A memo attached to the email provided the relevant context: Two of Moscow’s major airports, Vnukovo and Domodedovo, had been involved in a commercial dispute that had been resolved in Domodedovo’s favor, costing Vnukovo some 350 million rubles ($11.8 million). According to the writer, the courts had made the ruling “under pressure” from Dmitry Pleshkov, then the “Head of the Secretariat of the Chairman of the Supreme Arbitration Court,” who himself allegedly acted “on behalf of Yan Borisovich Piskunov … of Gazprom-Media.” He was asking whether these two men could be influenced in a way that would favor Vnukovo airport.
There’s no evidence that Shamalov made any requests to either Piskunov or Pleshkov to intervene in the airport dispute. But a month later, the Federal Arbitration Court of the Moscow District overturned the earlier court decision, saving Vnukovo millions. Exactly what Shamalov’s acquaintance asked for had happened.
Shamalov was only 27 that year, but he already had an impressive resume, having worked for Gazprom, Gazprombank, the Russian government, and Rosoboronexport, the country’s top arms exporter. He was now Vice President for Administrative Business Support at Sibur, Russia’s largest petrochemical company.
But much bigger things were to come.
In 2013, as several outlets including Reuters reported, Shamalov married a woman named Katerina Tikhonova who was described as Putin’s daughter.Young Scientist Flies High with Leg Up From PutinThis OCCRP story from 2015 looks into Tikhonova’s Innopraktika Foundation — and her passion for acrobatic rock-and-roll.Read more
The Kremlin has refused to confirm that this is the case. But Shamalov’s emails leave no doubt, and confirm Tikhonova and Shamalov were married in February 2013. They don’t reveal when the couple got acquainted. But the evidence — including this message he received from one of the organizers of their wedding — indicates that he has known her for most of his life:
During the Ice Show, a screen will be installed behind the stage to show a video sequence to accompany the performances on the ice, and during some numbers a live broadcast will be organized to show what’s happening on stage (for example, during your dance).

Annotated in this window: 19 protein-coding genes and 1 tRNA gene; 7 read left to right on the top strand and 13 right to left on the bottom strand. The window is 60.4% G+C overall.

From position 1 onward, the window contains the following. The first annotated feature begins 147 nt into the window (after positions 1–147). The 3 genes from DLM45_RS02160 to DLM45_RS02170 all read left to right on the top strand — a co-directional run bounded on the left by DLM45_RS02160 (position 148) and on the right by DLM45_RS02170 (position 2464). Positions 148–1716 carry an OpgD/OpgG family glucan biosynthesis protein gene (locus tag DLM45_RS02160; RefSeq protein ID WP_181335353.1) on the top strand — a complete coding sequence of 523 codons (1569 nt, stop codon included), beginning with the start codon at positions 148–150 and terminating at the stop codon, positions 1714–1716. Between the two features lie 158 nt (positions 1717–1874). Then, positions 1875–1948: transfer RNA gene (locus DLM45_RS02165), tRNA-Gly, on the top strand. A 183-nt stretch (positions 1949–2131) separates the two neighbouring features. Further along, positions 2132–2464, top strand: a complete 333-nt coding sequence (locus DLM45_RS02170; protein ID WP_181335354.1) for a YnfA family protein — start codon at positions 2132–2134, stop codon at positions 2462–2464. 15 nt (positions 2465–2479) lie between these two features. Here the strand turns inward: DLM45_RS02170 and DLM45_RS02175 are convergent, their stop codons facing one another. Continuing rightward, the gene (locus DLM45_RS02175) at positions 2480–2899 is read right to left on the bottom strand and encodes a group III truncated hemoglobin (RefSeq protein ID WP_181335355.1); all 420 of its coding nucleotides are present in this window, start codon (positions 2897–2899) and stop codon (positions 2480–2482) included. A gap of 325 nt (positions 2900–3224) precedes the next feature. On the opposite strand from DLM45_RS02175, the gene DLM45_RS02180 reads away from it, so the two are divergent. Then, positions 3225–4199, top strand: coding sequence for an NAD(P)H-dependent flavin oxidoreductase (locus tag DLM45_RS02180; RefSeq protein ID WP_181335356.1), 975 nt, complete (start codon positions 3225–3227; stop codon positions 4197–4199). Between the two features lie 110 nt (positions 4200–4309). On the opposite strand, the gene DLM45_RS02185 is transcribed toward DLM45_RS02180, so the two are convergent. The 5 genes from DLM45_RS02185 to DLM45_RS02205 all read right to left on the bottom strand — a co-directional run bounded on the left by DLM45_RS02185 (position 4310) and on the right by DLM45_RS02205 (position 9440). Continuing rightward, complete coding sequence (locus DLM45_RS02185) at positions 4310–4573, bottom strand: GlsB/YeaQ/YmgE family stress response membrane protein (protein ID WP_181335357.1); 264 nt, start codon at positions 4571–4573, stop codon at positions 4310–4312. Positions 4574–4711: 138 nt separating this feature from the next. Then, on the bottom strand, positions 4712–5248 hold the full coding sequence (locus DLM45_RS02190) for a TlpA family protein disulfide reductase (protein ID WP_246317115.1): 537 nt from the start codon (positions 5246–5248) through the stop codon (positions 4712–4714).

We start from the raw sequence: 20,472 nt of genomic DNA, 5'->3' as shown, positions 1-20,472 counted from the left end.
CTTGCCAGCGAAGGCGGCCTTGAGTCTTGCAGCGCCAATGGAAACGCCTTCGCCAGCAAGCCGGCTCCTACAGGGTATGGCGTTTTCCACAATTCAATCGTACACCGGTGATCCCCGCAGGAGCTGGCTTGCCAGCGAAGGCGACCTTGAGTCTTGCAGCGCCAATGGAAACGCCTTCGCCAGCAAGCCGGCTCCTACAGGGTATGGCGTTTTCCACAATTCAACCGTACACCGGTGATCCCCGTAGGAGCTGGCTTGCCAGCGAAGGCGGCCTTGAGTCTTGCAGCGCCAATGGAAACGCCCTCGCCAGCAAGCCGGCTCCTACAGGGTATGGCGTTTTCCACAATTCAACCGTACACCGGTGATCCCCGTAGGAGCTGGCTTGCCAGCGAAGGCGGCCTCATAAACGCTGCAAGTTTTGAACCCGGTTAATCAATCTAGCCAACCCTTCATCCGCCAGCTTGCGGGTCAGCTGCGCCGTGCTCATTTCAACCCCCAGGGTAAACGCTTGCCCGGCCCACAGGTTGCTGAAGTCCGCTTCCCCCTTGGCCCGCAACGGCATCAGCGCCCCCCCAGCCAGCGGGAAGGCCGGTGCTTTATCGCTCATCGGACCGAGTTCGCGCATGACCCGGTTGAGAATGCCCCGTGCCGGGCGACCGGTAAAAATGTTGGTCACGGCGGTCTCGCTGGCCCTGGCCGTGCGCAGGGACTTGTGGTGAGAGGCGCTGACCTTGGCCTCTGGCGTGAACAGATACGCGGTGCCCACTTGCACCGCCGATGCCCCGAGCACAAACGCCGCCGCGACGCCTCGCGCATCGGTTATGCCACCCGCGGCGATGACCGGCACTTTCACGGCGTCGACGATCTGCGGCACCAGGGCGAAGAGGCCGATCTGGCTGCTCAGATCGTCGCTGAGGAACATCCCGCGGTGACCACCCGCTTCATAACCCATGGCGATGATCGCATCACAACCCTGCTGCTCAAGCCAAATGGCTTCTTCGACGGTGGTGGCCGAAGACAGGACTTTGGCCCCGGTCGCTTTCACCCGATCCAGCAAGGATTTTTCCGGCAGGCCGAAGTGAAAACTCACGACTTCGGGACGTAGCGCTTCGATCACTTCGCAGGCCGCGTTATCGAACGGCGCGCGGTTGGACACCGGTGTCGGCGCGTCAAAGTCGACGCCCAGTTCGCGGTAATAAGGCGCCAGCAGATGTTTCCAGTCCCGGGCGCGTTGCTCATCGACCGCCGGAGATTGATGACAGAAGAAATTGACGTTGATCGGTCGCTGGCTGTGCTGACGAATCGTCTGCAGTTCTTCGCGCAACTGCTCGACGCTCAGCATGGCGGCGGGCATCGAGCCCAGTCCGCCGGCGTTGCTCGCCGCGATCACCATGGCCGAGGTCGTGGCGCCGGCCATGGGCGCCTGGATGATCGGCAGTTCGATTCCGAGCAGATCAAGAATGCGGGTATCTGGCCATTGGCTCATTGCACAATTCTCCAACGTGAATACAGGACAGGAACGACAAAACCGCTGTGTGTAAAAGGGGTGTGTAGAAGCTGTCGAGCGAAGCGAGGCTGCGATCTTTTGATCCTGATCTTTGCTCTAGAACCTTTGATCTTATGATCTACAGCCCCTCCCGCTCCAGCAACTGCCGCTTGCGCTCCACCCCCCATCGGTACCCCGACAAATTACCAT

For the video sequence, we need:
- Your joint photos from 2012-2013 (“recent”)
- Childhood photos — separately, together …
- Text from messages, from both Katerina and Kirill … just the text, it’d be nice to have something recognizable … how you addressed each other …
- Kirill, a photo in military uniform? Maybe with friends, or taking your oath, there’s probably something …
- Kirill — what was your phone number in 2003/2004 – when you called Katerina?
- Katerina, we would like to have some video clips of your performances ? Perhaps there are some from that iconic world championship in Munich, when Kirill spent 11 hours with you? Or whatever you’re willing to show (I remember that there are competitors among the guests)
By the summer before their wedding, the couple was busy arranging a luxurious life in Russia and France. On June 2, 2012, Shamalov received an email from the woman who was in charge of rebuilding and decorating a house for the young couple in Usovo, a village in an elite area near Moscow not far from the president’s Novo-Ogarevo residence:
Dear Kirill, here are the photos of items that Katya has chosen for your garden. Everything is in stock in Italy (we received confirmation). To get this order moving, you must make an advance payment of 60% of the indicated amount.
Attached to the email was a list of purchases for a small outdoor tent — a table, a sofa, a couple of armchairs, a fabric curtain — that cost 53,000 euros.
Shamalov forwarded this to his future wife: “I like it, no objections. What’s your opinion?”
Two days later, Tikhonova sent Shamalov a list of Japanese books for their home library that cost over $7,700. More expensive still was a carpet for the library that the couple purchased for 54,300 euros.
Shamalov received frequent reports on the progress of the house thanks to which it is possible to estimate its total cost. The renovation, furniture, and equipment came to nearly 8 million euros. Adding the estimated cost of the land and the house itself brings the possible total price of the mansion to about 15-17 million euros.Credit: Table by OCCRPA selection of 10 noteworthy items for Shamalov and Tikhonova’s Usovo mansion from the home improvement reports he received.
But the house in Usovo was not the couple’s only expensive property.